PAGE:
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Transport / Wishart wants to see more accessible cabins on NorthLink’s ferries

NorthLink passenger ferry Hjaltland berthing at Holmsgarth. Photo: Shetland News

SHETLAND MSP Beatrice Wishart has called for more accessible cabins on board the NorthLink ferries following feedback from constituents.

She is also keen to see a change in policy for booking accessible cabins.

The Liberal Democrat MSP has also suggested that naval architects meet with travellers with experience to help inform new ship design on accessibility.

Wishart recently undertook a survey to gauge people’s experiences on booking the NorthLink ferry.

It comes amid continued concern over the cabin capacity on the Hjaltland and Hrossey this summer.

The Northern Isles ferry service is operated by Serco NorthLink but contracted out by government agency Transport Scotland.

Wishart’s survey attracted 200 responses within 24 hours and in less than two weeks over 1,000 people had completed the survey.

Only 77 responses were received from those out with Shetland, and many of those were from Orkney and Aberdeen with connections to the isles, meaning that around one in 20 people currently residing in Shetland completed the questionnaire.

Around 65 per cent of respondents, over 650 people, also took the time to provide comments about the booking system and their wider experiences using the service.

Some of the comments about disability and accessible cabins included:

  • “Travel as a disabled person is extremely hard to organise.”
  • “Cannot use pods or recliners due to disability.”
  • “I am disabled and ideally need a space I can make sterile to administer medications.”
  • “Nowhere else in Britain would a disabled person be forced to endure this.”
Lib Dem MSP Beatrice Wishart.

Wishart commented: “I’d like to thank all who took part in my survey. I am not aware that Serco NorthLink Ferries, Transport Scotland or the Scottish Government have undertaken a survey of passengers on this scale, and I hope the results help to illustrate the needs of islanders and their views on the current arrangements.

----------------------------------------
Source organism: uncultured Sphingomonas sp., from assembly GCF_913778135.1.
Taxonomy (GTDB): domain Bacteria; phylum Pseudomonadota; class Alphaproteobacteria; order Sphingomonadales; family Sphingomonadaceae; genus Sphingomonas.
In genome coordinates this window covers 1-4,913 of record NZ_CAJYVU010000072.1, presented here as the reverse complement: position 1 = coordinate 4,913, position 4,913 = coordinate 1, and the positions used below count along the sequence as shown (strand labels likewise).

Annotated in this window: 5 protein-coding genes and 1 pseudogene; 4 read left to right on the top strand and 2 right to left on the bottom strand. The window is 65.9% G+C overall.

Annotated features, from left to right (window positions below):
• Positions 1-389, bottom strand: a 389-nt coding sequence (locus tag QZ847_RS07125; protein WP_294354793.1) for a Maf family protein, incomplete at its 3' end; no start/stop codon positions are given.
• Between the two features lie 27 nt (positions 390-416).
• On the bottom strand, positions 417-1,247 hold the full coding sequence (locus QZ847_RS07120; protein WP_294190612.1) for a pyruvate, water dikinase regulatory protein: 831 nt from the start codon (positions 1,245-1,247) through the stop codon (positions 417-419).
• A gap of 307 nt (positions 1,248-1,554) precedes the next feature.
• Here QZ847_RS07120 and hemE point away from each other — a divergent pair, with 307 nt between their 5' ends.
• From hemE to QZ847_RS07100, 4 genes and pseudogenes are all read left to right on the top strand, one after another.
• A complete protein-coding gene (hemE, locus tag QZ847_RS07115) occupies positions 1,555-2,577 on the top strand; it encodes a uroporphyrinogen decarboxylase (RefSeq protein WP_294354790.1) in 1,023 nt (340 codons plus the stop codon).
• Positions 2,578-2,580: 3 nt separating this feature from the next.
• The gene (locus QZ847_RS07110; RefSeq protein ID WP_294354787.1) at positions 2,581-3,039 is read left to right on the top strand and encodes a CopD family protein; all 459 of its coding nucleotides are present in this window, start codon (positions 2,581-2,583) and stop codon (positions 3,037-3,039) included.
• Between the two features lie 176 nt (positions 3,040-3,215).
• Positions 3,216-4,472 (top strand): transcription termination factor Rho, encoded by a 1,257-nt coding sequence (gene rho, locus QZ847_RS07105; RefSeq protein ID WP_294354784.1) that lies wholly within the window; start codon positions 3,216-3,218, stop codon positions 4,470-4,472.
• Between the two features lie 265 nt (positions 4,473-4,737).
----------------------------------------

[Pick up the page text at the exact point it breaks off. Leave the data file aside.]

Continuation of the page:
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“I believe the strength of the response to this survey demonstrates the deep concern in the community about the service.

“Responses from my survey show that passengers value the work of Serco NorthLink staff who try to accommodate passengers and their needs, but it highlights that bookings for accessible cabins are not always achievable for passengers with accessibility needs.

“We need a secure system that can allow those with accessibility needs to book a cabin without necessarily revealing their needs to a stranger. There needs to be enough accessible cabins available for those needing them on each passage.

“In the future we will need vessels that meet the needs of 21st century travel, but for now it should not be necessary to have to speak up, revealing intimate information about yourself, to secure the accommodation you need.”

Wishart has highlighted the issue to transport minister Fiona Hyslop.

In response, a spokesperson for Transport Scotland said: “We value passenger feedback and will consider this report in detail, alongside NorthLink, once received.

“NorthLink’s passenger ferries to Shetland and Orkney provide a full range of facilities for those with accessibility requirements. All passenger vessels have accessible cabins, and the ferries are equipped with Changing Place facilities.

“The operator will of course, help any customer that requires any additional assistance when planning or during a journey.

“When considering any new vessels in the future accessibility options will be considered as part of this and in line with the relevant regulations and authorities.”

A representative of Serco NorthLink said the operator did not wish to comment on the matter.

The Hjaltland and Hrossey have been on the go since 2002 and whilst replacements are due in the longer term they will remain in service for a while yet.

New freight vessels are due in the coming years and there is the potential for the ships to have extra cabin space for passengers.

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